Today, I was wanting these.  I stood at the meat counter and drooled over raw beef.  London Broil stared back at me mocking.  I could hear it.  “Neener, neener, neener… You’ll have to beat me… lit-er-all-y.”  Then it turned blood red when it realized what it was saying but a thought occurred to me.  It grew.  It blossomed.  I jumped for joy.  Ok, actually I just put 12 lbs of that stuff in my cart but when you consider my lack of affection for shopping as is evidenced by today’s earlier blog, it’s the same. 


This is the new and revised lazy mom’s way of making the mahvelous sandwich.


Ingredients:  (Which Ree charmingly calls “cast of characters”… maybe because she’s such a character herself.)


Beef.  However much you usually use pound-wise for Ree’s Authentic Marlboro Man’s Favorite Sandwich.


Crockpot:  Put half a stick of butter in the crockpot.  Put the meat on top.  Sprinkle liberally with Lawrey’s Seasoned Salt and Worchestershire Sauce.  Cook on high for like 5 hours.


When meat is done, do what she does… chop the onions etc..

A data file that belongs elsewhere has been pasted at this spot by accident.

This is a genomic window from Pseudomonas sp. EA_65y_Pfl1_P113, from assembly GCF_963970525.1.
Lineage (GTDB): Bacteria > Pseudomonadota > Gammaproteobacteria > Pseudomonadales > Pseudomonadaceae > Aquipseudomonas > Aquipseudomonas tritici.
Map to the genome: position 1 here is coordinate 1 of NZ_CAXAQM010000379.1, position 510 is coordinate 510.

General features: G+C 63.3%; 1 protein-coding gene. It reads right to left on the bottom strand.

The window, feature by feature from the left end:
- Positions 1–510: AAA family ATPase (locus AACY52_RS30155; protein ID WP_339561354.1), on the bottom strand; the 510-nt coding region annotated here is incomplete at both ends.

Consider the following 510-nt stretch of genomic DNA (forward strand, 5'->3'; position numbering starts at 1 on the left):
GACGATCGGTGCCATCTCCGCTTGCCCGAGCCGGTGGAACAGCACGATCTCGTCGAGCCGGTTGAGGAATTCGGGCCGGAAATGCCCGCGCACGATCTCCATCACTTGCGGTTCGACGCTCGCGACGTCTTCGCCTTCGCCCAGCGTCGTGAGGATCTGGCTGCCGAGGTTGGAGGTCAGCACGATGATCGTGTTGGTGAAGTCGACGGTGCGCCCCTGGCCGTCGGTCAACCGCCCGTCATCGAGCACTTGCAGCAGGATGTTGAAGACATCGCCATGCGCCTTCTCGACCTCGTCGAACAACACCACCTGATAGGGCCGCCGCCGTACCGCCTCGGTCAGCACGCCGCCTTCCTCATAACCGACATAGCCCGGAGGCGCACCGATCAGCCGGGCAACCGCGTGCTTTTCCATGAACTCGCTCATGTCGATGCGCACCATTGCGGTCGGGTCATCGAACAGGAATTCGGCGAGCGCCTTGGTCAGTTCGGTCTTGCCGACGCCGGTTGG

I tried using less butter… and only one onion…



But it didn’t work…



So I added more.  (I thought about takign my own step by step thingies… but I changed my mind)



So you take the beef out and shred it.  But upon reflection, next time I’ll do it in the pan.  Add to pan just like she did the raw beef but be prepared… dinner is almost done.. you don’t have to cook it so it’s time to work fast.  Add more and more Worchestershire sauce until it tastes “right” and voila!




OOPS!  Should have shown the big cooked piece to show how it flaked.  Oh well…




Pour that over it too… cause it’s good that way.



My apologies Ree… I know it’s not authentic… but it’s REEal good!   Thank- you for making both my family AND my budget happy… even if by proxy on the budget portion.